The other findings mentioned in this study included an increased risk with lower SHBG, lower DHEA, and increased testosterone. These findings link these results with other studies that found women of reproductive age who have polycystic ovarian syndrome are also at an increased risk of NAFLD, as this hormone pattern especially the increased testosterone and lowered SHBG match these findings.
Just to summarise lower estradiol and lower testosterone levels may be protective against developing NAFLD. Having higher SHBG and higher DHEA is seen to be protective.
For those who haven’t heard of SHBG before it's a globulin produced by the liver that binds to sex hormones, especially estrogen and testosterone. You may have seen in your blood work before a result for free and total hormones and these numbers will be different. The free hormone is the active hormone, the total figure includes the free hormones plus the bound inactive hormones. SBHG is the difference. So when SHBG goes down, free estrogen and testosterone numbers go up.
What you need to take away today is that insulin plays a controlling role in the production of SHBG. The higher your insulin levels the lower your SHBG. As discussed before insulin and blood sugar dysregulation increase fatty liver. Can you see its all connected? One of the joys of being a naturopath is looking at the body as a whole and connecting the dots.
You need to address the elephant in the room. Insulin. How can you improve your insulin sensitivity and reduce your overall insulin production? It may start with increasing your exercise, maybe you add a daily walk to your routine. It may start by removing and reducing sugar and other processed foods, maybe it starts with adding more protein and better-quality fats to your diet. I really hope you understand the difference between good fats and bad fats as increasing good fats may actually be a part of your solution. Maybe you stop snacking. Maybe you start a nutritional supplement or pharmaceutical medication. You need to start here, part 2 builds on this and adds further steps.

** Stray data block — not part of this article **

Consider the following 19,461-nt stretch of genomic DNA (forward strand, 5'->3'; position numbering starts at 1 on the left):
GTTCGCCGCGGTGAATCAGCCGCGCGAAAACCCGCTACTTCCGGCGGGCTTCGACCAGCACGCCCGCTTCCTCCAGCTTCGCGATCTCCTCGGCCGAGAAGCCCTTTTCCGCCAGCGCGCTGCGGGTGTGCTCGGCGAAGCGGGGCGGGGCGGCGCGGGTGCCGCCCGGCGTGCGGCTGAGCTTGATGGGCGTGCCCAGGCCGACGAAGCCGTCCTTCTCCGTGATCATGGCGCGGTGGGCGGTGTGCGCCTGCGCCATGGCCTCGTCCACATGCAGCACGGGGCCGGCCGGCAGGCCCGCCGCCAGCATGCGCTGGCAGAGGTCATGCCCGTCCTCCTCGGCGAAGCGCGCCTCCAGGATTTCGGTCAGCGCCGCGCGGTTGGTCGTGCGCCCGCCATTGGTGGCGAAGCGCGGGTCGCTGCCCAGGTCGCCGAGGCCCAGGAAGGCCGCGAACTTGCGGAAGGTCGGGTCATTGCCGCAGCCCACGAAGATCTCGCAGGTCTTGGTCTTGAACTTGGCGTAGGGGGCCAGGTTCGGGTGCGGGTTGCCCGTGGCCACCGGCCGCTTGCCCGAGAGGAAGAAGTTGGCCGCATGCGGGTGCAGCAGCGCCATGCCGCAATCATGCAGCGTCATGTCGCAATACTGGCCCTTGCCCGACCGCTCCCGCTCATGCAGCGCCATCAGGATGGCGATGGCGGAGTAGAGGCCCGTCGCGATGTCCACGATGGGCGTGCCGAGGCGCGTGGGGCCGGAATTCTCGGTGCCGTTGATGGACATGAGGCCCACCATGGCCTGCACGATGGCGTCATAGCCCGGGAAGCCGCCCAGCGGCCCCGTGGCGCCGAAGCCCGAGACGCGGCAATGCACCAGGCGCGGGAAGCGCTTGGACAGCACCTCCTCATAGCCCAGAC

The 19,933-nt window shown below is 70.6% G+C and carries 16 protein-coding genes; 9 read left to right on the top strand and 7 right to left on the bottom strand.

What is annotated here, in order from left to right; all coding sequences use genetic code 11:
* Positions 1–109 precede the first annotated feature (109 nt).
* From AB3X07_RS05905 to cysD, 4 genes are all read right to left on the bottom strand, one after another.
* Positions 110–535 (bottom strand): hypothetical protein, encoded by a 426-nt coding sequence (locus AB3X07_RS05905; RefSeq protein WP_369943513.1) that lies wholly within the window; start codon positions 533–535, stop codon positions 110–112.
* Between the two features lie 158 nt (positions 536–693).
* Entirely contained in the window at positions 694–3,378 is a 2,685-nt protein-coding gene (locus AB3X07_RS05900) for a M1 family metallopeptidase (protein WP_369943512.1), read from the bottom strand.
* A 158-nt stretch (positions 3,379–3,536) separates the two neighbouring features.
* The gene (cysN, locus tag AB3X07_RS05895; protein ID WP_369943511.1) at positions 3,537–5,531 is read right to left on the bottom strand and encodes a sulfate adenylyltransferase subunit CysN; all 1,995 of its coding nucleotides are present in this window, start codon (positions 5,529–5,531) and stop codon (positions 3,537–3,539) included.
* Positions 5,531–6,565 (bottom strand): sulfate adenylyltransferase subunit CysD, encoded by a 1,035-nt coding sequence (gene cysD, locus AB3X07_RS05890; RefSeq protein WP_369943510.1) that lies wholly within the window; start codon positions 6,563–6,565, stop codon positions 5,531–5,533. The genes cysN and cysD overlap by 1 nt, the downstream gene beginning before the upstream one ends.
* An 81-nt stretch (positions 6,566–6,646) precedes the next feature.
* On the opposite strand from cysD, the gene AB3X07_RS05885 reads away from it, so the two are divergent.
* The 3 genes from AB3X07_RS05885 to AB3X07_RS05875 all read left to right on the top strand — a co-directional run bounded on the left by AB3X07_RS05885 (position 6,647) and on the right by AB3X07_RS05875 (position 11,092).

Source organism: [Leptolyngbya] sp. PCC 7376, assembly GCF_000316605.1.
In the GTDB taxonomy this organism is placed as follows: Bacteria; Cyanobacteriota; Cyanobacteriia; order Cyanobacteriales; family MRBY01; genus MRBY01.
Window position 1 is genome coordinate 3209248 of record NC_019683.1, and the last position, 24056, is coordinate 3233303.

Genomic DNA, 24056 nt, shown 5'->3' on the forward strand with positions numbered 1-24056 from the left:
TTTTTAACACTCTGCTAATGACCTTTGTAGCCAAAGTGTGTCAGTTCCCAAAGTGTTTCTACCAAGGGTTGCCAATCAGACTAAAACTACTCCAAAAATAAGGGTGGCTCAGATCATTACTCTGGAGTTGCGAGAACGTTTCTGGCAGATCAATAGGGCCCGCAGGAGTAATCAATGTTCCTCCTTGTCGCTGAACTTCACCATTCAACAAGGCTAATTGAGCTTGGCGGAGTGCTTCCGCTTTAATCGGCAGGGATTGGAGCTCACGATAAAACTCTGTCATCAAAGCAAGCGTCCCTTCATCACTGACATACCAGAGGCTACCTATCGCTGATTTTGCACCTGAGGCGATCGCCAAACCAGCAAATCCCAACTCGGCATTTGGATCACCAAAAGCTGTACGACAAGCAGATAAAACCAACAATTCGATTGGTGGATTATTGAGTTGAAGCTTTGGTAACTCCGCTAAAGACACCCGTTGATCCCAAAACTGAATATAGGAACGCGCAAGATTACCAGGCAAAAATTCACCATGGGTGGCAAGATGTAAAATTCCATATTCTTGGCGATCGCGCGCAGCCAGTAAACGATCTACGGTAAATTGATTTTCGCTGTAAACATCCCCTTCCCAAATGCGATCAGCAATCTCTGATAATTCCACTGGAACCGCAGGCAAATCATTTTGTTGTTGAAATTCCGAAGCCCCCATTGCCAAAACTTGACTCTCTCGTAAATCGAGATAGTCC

It is my professional opinion that elevated insulin levels and reduced insulin sensitivity are the starting point. This is the reason many start gaining weight, it's the difference between having normal blood sugar readings and pre-diabetes and its progression into type 2 diabetes. It's the reason why SHBG lowers and there’s one more thing. Higher insulin levels may also increase uric acid levels. Elevated uric acid has been found to be yet another independent and significant risk factor in the development of NAFLD. If you are wondering if this is the same uric acid as the one linked to gout, yes it is. It’s the natural waste product from the digestion of foods that contain purine.
Stay tuned for Part 2 for a deeper dive into the prevention and possible treatment for Non Alcoholic Fatty Liver.
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Menopause and Non Alcoholic Fatty Liver Disease: A review focusing on Therapeutic Perspectives.
The interplay between metabolic dysregulations and non-alcoholic fatty liver disease in women after menopause.
The association of Endogenous sex hormones with liver fat
2019 Global NAFLD Prevalence: a Systematic Review and Meta-Analysis
Non alcoholic steatohepatitis reoccurrence after liver transplant